What Do You Mean by ‘Literal’?

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September 8, 2010 Tags: Biblical Interpretation

Today's video features N.T. Wright. Please note the views expressed here are those of the author, not necessarily of The BioLogos Foundation. You can read more about what we believe here.

In this video Conversation, senior biblical fellow Peter Enns asks Rev. N.T. Wright to respond to a reader question about science and faith. Specifically, the reader asks, “If you take Genesis in a non-literal fashion, especially the creation stories, why take anything in the Bible literally—such as the Gospels? Do you take the Gospels literally?”

Wright responds by first unpacking the meaning of the word “literal” as it relates to the act of reading and interpretation.

The word literal, like the word metaphorical is a word that refers to the way that words refer to things, he notes. But we often confuse the word literal with the terms concrete and abstract—that is, the first meaning something that is actual, physical and the latter, referring to something transient, like an idea. One can refer metaphorically to something concrete (e.g. “my car is an old tin can”), or one can refer literally to something abstract (e.g. Plato’s Theory of Forms).

So when we ask if Genesis can be taken literally, that doesn’t settle the question of what it refers to. This should be an open question, Wright says, when we read any text: what does it refer to and how does it intend to refer to it? When it says in the Gospels, “Jesus was crucified,” the literal reading refers to a concrete event. But when Jesus tells a parable, the literal reading points to an abstraction or a metaphor—though it may have a concrete application.

Wright then considers what the writers of Genesis intended to do by the creation story and points out that in context, telling a story about someone who constructs something in six days is a temple story. It is about God making heavens and the Earth as the place he wants to dwell and placing humans into that construct as a way of reflecting his own love into the world and drawing out the praise and glory from the world back to himself. “That is the literal meaning of Genesis,” says Wright, “and the question of the formal structure has to sit around that as best it can.”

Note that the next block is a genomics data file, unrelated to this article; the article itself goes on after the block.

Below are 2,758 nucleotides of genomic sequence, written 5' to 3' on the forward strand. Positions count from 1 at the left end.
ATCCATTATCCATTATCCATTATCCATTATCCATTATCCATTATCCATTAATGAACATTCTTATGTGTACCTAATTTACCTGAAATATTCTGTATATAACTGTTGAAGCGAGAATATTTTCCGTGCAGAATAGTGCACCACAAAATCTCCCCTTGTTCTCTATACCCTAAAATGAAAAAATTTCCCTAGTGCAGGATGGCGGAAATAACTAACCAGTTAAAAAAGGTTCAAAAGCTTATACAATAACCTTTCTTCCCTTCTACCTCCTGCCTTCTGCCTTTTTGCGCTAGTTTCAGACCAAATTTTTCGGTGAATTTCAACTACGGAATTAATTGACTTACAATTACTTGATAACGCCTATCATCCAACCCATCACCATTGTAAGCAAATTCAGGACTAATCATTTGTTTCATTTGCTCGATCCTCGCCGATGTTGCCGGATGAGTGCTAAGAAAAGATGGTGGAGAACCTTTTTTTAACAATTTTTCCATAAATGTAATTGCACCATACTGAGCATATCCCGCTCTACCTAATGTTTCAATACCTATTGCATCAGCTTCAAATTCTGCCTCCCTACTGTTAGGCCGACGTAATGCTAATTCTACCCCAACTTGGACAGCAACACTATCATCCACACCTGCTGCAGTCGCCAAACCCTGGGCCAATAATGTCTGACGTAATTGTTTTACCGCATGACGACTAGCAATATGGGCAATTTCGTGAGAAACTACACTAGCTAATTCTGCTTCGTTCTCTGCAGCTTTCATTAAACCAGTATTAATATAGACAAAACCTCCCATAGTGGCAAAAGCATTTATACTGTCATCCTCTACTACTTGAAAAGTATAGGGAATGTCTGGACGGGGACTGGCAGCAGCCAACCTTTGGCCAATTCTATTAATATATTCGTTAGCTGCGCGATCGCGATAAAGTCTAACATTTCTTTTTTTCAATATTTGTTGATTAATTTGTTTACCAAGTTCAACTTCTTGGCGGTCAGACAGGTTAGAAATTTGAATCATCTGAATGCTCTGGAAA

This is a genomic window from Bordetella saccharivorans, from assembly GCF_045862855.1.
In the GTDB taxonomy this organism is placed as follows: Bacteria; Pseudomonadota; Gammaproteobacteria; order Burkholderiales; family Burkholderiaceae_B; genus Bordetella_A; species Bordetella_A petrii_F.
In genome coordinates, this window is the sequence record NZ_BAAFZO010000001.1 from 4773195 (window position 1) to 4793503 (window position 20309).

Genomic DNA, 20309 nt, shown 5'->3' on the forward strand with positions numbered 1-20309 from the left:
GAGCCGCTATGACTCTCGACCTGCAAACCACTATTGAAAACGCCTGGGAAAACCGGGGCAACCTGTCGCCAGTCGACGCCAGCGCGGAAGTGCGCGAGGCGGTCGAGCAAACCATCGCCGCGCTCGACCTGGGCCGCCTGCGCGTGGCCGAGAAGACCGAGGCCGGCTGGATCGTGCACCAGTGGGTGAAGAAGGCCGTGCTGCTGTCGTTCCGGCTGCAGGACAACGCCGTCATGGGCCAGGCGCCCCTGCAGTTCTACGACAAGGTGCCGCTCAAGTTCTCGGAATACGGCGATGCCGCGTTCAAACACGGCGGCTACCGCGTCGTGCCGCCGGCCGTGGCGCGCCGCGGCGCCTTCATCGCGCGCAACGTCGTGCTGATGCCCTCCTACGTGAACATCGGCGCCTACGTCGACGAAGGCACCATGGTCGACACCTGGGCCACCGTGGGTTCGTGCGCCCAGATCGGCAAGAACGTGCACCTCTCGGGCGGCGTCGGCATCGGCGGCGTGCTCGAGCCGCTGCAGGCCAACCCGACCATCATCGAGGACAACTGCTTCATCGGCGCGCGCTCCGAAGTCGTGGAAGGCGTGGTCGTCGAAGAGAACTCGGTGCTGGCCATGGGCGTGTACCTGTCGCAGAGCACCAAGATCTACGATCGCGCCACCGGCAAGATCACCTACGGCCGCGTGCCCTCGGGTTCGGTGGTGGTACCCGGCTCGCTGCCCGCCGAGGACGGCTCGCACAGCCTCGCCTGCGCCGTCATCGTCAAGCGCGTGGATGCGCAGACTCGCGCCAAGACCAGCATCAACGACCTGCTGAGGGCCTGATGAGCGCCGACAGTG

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Commentary written by the BioLogos editorial team.


N.T. Wright is a leading biblical scholar, former Bishop of Durham in the Church of England, and current Research Professor of New Testament and Early Christianity, University of St Andrews. He studied for the ministry at Wycliffe Hall, Oxford, and was ordained at Merton College, Oxford. Wright holds a Doctor of Divinity from Oxford University in addition to several honorary doctorates. Wright has also written over fifty books, including the multi-volume work Christian Origins and the Question of God and his two most recent books Simply Jesus: A New Vision of Who He Was, What He Did, and Why He Matters and How God Became King.


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dopderbeck - #28850

September 8th 2010

I can’t find this one on the Youtube channel.  Need the embed links on this site!


Norm - #28852

September 8th 2010

Wright says the literal meaning of Genesis 1 is about a Temple event in which God puts his Image in the people of His creation. Very well said which brings me to the question of why in the world when we recognize that it is about creating the people of God do we still want to declare it primarily about a physical creation of some kind. It really doesn’t take much work to figure out what Gen 1 is all about which is the creation of God’s faithful called His Host. 

Gen 2:1 ESV Thus the HEAVENS AND THE EARTH WERE FINISHED, and all the HOST of them.

Rev 21:1 ESV Then I saw a NEW HEAVEN AND A NEW EARTH,
FOR THE FIRST HEAVEN AND THE FIRST EARTH HAD PASSED AWAY …

Gen 2:1 is simply prophetic of the completion of that Temple process proclaimed by John in Rev and thus the establishment of God’s Sabbath Rest for man is finished and His Image is firmly established through the indwelling of the Holy Spirit. 

Mar 2:27-28 ESV And he said to them, “THE SABBATH WAS MADE FOR MAN, not man for the Sabbath. So the SON OF MAN IS LORD EVEN OF THE SABBATH.”

Heb 4:11-12 ESV Let us therefore strive to enter that rest, …


conrad - #28853

September 8th 2010

Genesis does quite well when interpreted literally.

  First it says “In the beginning”.